Perfect Sin by Kat Martin

Posted by Mrs Giggles on October 15, 2000 in 2 Oogies, Book Reviews, Genre: Historical

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Perfect Sin by Kat Martin
Perfect Sin by Kat Martin

St Martin’s Press, $6.99, ISBN 0-312-97564-3
Historical Romance, 2000

Perfect Sin by Kat MartinPerfect Sin by Kat Martin

Even a half-hearted attempt at carrying an “Indiana Jones on a tropical vacation” adventure later in the story cannot save Kat Martin’s latest rehash of romance stereotypes, Perfect Sin, from being yet another uninspired comfy armchair read. Nothing substantial, but just good enough to pass the time.

Rand Clayton, the Duke of Beldon, wants to catch his cousin’s murderer. His suspect: an American archaeologist trying to drum up financial support among the London academia for an expedition to Santo Amaro Island. Unfortunately, the daughter Cait catches his fancy. He decides to woo her to get close to her father, but things get sticky when he gets too attracted for his own good. Put in a long-lost fabled necklace of Cleopatra and someone trying to kill everybody and we are all off on a usual ho-ho-hum adventure.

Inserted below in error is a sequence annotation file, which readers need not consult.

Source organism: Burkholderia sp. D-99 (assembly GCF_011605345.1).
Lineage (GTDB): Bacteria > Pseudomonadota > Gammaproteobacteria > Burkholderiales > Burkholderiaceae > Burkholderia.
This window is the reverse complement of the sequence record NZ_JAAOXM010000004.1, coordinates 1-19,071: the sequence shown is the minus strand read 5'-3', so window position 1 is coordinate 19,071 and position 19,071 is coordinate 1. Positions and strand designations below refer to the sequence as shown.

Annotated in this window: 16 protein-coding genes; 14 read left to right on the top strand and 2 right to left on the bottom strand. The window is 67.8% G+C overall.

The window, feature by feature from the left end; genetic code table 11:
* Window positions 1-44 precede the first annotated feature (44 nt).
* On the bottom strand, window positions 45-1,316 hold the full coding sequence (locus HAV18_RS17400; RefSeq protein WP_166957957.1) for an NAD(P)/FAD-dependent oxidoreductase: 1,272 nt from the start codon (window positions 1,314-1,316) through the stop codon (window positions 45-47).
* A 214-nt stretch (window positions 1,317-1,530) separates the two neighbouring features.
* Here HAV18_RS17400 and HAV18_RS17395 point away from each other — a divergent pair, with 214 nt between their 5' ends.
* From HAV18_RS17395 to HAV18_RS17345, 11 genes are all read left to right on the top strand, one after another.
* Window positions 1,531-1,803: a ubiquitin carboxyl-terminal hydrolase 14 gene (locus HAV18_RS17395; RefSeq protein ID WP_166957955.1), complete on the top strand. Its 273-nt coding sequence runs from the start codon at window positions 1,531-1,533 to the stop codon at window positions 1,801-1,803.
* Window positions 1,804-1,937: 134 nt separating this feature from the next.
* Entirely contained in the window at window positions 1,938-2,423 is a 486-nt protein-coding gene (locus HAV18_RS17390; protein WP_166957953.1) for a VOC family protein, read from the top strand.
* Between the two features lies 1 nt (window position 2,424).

Is there any doubt that Cait and her father are innocent? Is there any doubt that she won’t find out about his suspicions until after the boinking? Add in the usual suspects – some “Ooh, I made you jealous when I am in dark corner with another gentlemen… oh, you’re compromising me!” nonsense and a final half of an Indiana Jones and The Temple of Doom adventure with ten times the cheese. Well, I must admit the first half is totally unexciting and predictable, while the second half, pretty silly and cheesy at first, gets dull and repetitive after a while.

Even wild, flailing sex under palm trees under moonlight or something like that can’t sustain my interest for long. Boinking on sand? Sounds mighty uncomfortable. And don’t start with the painful bumps on coconut tree barks against one’s – uhm – actively moving body. Just the thought of it sounds painful.

But hey, at least there’s coitus al fresco among all the usual Regency-era standards this book conforms to heavily.

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